Torontoist Reads: Emily Schultz's Dancing Chickens
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Torontoist Reads: Emily Schultz’s Dancing Chickens

2007_03_15emilyschultz.jpgYou still have a few hours left, but Torontoist’s Poetry Contest closes tonight! At the beginning of the new year, Torontoist launched a poetry contest to encourage the penning of new poems about our fair city. After judges Carly Beath, Stephen Cain, and Jay MillAr deliberate, we’ll announce the winner plus five honourable mentions on April 10.
We hope you’ve enjoyed our series of previously published Toronto poems, and look forward to presenting the winning entries. Thanks very much to all who entered poems, to the poets who shared poems on Torontoist, and to the contest’s sponsors: ECW Press, Coach House Books, Junction Books, and The Mercury Press.

Our fourth poem, “Riot at the Dollarama” is from the forthcoming first book of poetry, Songs for the Dancing Chicken (ECW Press), by Toronto writer Emily Schultz. If you like your literature with Toronto locations, then you might want to investigate this collection for its many local references.
In Songs for the Dancing Chicken, the films and life of director Werner Herzog (Fitzcarraldo, Stroszek and Nosferatu) are used as jumping off points for investigations into everyday life. The book will be launched with a discussion of the filmmaker (with Jason Anderson) at This Is Not A Reading Series on March 27 28 (Gladstone Hotel Ballroom, 1214 Queen Street West).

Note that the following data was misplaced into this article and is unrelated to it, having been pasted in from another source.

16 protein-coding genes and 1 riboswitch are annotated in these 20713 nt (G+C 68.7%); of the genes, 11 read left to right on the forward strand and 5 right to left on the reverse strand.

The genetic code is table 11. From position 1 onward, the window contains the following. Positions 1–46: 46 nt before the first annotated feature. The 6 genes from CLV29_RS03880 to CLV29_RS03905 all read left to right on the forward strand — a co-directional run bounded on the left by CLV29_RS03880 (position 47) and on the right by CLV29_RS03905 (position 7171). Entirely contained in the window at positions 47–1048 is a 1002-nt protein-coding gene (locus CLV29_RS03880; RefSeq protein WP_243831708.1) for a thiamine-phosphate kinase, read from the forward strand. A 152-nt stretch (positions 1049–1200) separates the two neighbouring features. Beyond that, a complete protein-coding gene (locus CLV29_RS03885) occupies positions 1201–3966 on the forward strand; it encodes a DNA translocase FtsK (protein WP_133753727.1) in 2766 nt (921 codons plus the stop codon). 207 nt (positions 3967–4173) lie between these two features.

Emily’s previous work includes a video game novel, Joyland (ECW Press), and a short story collection, Black Coffee Night (Insomniac Press). She edited the anthology, Outskirts: Women Writing from Small Places, and has been editor of both Broken Pencil and This Magazine. And just because we know you’re wondering: Emily’s favourite neighbourhood dollar store is Budget Super Savings Discount in Parkdale.

Photo of Emily Schultz by Brian Joseph Davis.

Read Emily Schultz’s “Riot at the Dollarama” after the break.

Riot at the Dollarama
There is a blood clot made of humans
in the long white aisle,
tremulous fluorescents and mellifluous
stink of cranberry votives, orange
knock-off Mr. Clean. Hand-gripped silver
baskets bumper-car semi-accidentally
into hips. There are no limits here,
not like at the Price Chopper.
Right now, the hot item
is skin cream, an herbal-silk fountain
retailing for eight dollars at Guardian Drugs.
No one can say for sure
if it will really stall your leg hairs’ growth,
but there is a seven-dollar savings
and that is enough.